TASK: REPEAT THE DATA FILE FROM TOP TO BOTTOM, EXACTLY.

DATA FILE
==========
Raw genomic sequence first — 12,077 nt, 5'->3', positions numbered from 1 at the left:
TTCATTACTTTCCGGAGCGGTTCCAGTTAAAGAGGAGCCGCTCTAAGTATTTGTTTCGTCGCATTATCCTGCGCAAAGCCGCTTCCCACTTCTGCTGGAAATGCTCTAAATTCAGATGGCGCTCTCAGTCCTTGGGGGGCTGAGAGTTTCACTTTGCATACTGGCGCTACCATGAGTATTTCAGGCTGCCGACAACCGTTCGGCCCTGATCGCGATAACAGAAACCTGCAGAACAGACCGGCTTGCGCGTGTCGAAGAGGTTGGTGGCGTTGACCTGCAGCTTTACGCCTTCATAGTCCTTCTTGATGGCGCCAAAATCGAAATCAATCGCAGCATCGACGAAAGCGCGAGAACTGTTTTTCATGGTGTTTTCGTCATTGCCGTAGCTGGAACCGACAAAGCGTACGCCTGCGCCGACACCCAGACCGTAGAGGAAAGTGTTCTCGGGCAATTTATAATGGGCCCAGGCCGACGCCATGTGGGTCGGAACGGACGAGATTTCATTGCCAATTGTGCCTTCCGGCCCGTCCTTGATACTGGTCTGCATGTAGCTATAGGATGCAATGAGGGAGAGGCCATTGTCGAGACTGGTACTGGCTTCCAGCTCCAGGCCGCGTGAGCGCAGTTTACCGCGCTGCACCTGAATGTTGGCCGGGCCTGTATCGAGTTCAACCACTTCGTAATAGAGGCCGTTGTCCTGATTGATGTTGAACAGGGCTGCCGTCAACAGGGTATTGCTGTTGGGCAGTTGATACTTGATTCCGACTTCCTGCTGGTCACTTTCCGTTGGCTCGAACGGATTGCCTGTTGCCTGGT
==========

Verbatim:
Raw genomic sequence first — 12,077 nt, 5'->3', positions numbered from 1 at the left:
TTCATTACTTTCCGGAGCGGTTCCAGTTAAAGAGGAGCCGCTCTAAGTATTTGTTTCGTCGCATTATCCTGCGCAAAGCCGCTTCCCACTTCTGCTGGAAATGCTCTAAATTCAGATGGCGCTCTCAGTCCTTGGGGGGCTGAGAGTTTCACTTTGCATACTGGCGCTACCATGAGTATTTCAGGCTGCCGACAACCGTTCGGCCCTGATCGCGATAACAGAAACCTGCAGAACAGACCGGCTTGCGCGTGTCGAAGAGGTTGGTGGCGTTGACCTGCAGCTTTACGCCTTCATAGTCCTTCTTGATGGCGCCAAAATCGAAATCAATCGCAGCATCGACGAAAGCGCGAGAACTGTTTTTCATGGTGTTTTCGTCATTGCCGTAGCTGGAACCGACAAAGCGTACGCCTGCGCCGACACCCAGACCGTAGAGGAAAGTGTTCTCGGGCAATTTATAATGGGCCCAGGCCGACGCCATGTGGGTCGGAACGGACGAGATTTCATTGCCAATTGTGCCTTCCGGCCCGTCCTTGATACTGGTCTGCATGTAGCTATAGGATGCAATGAGGGAGAGGCCATTGTCGAGACTGGTACTGGCTTCCAGCTCCAGGCCGCGTGAGCGCAGTTTACCGCGCTGCACCTGAATGTTGGCCGGGCCTGTATCGAGTTCAACCACTTCGTAATAGAGGCCGTTGTCCTGATTGATGTTGAACAGGGCTGCCGTCAACAGGGTATTGCTGTTGGGCAGTTGATACTTGATTCCGACTTCCTGCTGGTCACTTTCCGTTGGCTCGAACGGATTGCCTGTTGCCTGGT